Last fall, Philadelphia-based photographer Mark Tassoni reached out to Wonderful Machine, looking for some help with his website. Having established his name in the area as a sought-after education and portrait photographer, Mark was looking to refine his presentation to reach a wider audience. Though he had relied in large part on word-of-mouth referrals and relationships with local schools established over many years, Mark realized that if he wanted to reach a larger commercial market, he would need to commit to pulling apart the retail and commercial sides of his business and fleshing out his commercial portfolio.
My job would be to develop an approach to the gallery navigation of his commercial website that is more clearly aligned with potential clients and edit the content of these galleries with this sharper focus while showing off Mark’s unique strengths as a photographer.
As with any of our consulting projects, the first step for me was to set up a phone call with Mark to get a deeper understanding of his business and to discuss in more detail what types of clients he was hoping to reach with this edit. Although conversations with photographers are something that I always enjoy, Mark was a particularly fun and dynamic conversationalist whose insights into his own relationship to photography and his business were particularly astute.
This rapport allowed us to dive deep into discussing some big issues at the start of the project, such as challenges related to separating his retail and commercial brands —particularly regarding brand names and all the connected issues such as SEO and established name recognition. Although some of this would fall outside of the scope of what we were addressing with the edit for his commercial website, it helped to establish a road map for where we were going with this project — and hopefully gave Mark a better sense of what the next steps would be after the web edit was complete.
Mark’s existing commercial website had two main challenges: the first was that it lacked a clear navigational structure that would be visible at all times. The second was the general need for a more refined edit with strong distinctions between the content of each gallery.
Since Mark had so much educational work, we needed to come up with a way to showcase the various facets of this deep body of work and expertise without limiting its potential relevance to other types of clients. Showing off Mark’s incredible ability to capture moments and to shoot lifestyle-type imagery in real situations was going to be key. Focusing on this type of work gave me a clear sense of how to create continuity across the website with my edit. Mark’s sports gallery, for example, has a unique quality that prioritizes capturing emotion as much as action. As I worked on my edit for Mark’s sports gallery, I tried to weed out images that didn’t support this heightened sense of emotion or that felt repetitive.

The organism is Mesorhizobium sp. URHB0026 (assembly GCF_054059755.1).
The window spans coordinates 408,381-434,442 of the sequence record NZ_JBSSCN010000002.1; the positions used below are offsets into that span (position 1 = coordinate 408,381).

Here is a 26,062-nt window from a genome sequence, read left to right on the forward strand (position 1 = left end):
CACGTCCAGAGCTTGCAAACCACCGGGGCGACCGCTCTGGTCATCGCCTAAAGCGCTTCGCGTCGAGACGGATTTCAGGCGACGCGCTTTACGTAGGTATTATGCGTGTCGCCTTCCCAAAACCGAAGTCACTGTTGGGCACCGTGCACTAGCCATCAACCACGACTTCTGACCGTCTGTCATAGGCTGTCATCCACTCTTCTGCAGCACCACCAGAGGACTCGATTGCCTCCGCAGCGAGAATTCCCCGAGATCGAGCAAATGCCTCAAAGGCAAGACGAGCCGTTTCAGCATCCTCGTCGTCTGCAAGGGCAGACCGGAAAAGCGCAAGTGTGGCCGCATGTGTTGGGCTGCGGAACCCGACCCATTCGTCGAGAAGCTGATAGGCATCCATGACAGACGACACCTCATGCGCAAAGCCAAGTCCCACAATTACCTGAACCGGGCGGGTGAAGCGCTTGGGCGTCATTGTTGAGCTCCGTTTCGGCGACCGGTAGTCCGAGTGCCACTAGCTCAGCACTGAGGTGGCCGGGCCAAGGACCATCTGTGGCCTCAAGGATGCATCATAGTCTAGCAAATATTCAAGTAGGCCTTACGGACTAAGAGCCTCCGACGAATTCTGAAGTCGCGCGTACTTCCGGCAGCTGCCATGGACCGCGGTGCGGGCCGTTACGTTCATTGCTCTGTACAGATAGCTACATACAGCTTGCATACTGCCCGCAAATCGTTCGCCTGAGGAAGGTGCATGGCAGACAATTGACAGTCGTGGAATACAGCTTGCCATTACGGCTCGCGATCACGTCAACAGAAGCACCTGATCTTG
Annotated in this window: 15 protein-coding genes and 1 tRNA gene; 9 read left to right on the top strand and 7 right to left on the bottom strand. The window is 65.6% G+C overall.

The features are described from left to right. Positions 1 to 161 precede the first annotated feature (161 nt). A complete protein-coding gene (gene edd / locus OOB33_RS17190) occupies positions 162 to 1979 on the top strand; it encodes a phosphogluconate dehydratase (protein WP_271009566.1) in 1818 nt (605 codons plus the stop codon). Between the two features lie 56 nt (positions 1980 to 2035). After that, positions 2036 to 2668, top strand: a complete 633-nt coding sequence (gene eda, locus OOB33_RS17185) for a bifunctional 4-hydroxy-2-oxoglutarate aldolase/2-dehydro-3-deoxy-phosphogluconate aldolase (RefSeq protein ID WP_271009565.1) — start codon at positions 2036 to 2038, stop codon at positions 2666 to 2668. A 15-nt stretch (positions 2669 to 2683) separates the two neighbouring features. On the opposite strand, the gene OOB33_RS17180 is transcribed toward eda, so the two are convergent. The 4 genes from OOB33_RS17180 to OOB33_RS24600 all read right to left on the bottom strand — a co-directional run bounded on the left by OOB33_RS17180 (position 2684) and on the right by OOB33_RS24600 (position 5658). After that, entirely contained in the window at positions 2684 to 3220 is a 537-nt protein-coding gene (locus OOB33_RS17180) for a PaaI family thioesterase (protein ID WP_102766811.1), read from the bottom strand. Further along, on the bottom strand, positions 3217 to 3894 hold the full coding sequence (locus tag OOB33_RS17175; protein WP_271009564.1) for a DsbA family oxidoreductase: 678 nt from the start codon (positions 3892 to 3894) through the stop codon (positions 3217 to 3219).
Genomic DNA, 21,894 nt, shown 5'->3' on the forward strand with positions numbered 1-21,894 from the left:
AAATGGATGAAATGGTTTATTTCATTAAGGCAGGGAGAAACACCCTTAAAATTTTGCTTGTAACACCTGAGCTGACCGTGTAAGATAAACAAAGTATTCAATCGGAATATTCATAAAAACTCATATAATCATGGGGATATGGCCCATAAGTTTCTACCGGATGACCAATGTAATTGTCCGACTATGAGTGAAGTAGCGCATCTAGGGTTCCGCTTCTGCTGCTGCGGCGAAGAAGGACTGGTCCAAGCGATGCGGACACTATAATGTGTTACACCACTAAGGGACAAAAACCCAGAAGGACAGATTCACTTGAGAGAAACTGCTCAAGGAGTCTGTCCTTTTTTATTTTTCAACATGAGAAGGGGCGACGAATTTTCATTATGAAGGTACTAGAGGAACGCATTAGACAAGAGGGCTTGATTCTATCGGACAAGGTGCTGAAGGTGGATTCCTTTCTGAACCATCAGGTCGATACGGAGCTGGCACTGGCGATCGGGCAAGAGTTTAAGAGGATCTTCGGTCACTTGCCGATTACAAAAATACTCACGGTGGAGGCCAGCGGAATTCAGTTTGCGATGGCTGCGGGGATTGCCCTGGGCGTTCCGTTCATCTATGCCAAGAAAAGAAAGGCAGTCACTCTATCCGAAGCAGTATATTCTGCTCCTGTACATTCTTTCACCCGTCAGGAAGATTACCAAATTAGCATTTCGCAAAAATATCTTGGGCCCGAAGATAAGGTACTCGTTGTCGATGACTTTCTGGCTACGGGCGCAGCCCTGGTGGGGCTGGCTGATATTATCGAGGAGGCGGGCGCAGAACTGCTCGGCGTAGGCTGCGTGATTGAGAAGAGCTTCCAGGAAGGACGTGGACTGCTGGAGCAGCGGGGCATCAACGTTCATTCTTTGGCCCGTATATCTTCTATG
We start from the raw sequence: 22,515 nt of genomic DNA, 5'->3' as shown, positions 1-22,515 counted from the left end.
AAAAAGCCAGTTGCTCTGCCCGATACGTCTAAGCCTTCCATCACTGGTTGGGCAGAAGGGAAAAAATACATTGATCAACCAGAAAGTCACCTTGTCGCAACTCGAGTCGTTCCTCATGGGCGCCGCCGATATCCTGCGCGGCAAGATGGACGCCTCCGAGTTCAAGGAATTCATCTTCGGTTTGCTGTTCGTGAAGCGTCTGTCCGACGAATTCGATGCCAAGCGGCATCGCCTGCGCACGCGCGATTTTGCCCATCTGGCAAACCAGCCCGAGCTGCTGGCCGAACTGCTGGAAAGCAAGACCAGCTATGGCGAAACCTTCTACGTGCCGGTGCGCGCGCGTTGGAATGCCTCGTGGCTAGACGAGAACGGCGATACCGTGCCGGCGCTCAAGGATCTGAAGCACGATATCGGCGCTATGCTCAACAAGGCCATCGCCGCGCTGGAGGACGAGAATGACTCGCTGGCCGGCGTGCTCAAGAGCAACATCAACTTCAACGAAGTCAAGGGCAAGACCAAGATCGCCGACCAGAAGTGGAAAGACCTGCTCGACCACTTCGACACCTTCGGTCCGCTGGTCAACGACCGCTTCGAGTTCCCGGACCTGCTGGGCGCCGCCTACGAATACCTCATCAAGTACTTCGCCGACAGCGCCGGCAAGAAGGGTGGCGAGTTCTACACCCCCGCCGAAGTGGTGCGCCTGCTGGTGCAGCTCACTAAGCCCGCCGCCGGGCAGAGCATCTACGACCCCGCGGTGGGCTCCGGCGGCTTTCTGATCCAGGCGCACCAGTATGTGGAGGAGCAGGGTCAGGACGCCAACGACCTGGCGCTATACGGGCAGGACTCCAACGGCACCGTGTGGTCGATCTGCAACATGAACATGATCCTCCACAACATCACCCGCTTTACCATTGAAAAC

In addition to having a gift for finding moments within the classroom or on a sports field, Mark Tassoni also had many very strong school portraits. Although our recommendation is often to keep this type of work separate from your commercial website, Mark’s school portraits were very candid and full of personality.
By creating a portrait section of Mark’s website that had two subcategories — one for school portraits and the other for corporate work — we were able to share this work in a way that emphasized it as portraiture and an ability to put subjects at ease in front of the camera. By including a gallery of corporate work within the same portrait section of Mark’s site, the navigation also helped to emphasize the versatility of Mark’s approach to portraiture.
After working through the education and portrait sections of Mark’s site, a lot of the heavy lifting for this edit had been done, and the look and feel of the new site was coming into focus. Through a few follow-up phone calls to discuss revisions and an edit to an Overview section and development of a Kids gallery, we pulled some of the final pieces into place.
Before we completed the edit, we also discussed the About page and how to craft the bio and headshot seen here in a way that allows potential clients visiting your site to learn something about you and your photography. The bio is always important, but especially for someone like Mark. So much of his personality is already expressed through his work, capturing kids engaged in vibrant moments of joy and experiencing the world together. These days, something like this is at least as valuable as technical proficiency.
Did Mark think his expectations had been achieved?
Absolutely. The website is pretty tight now.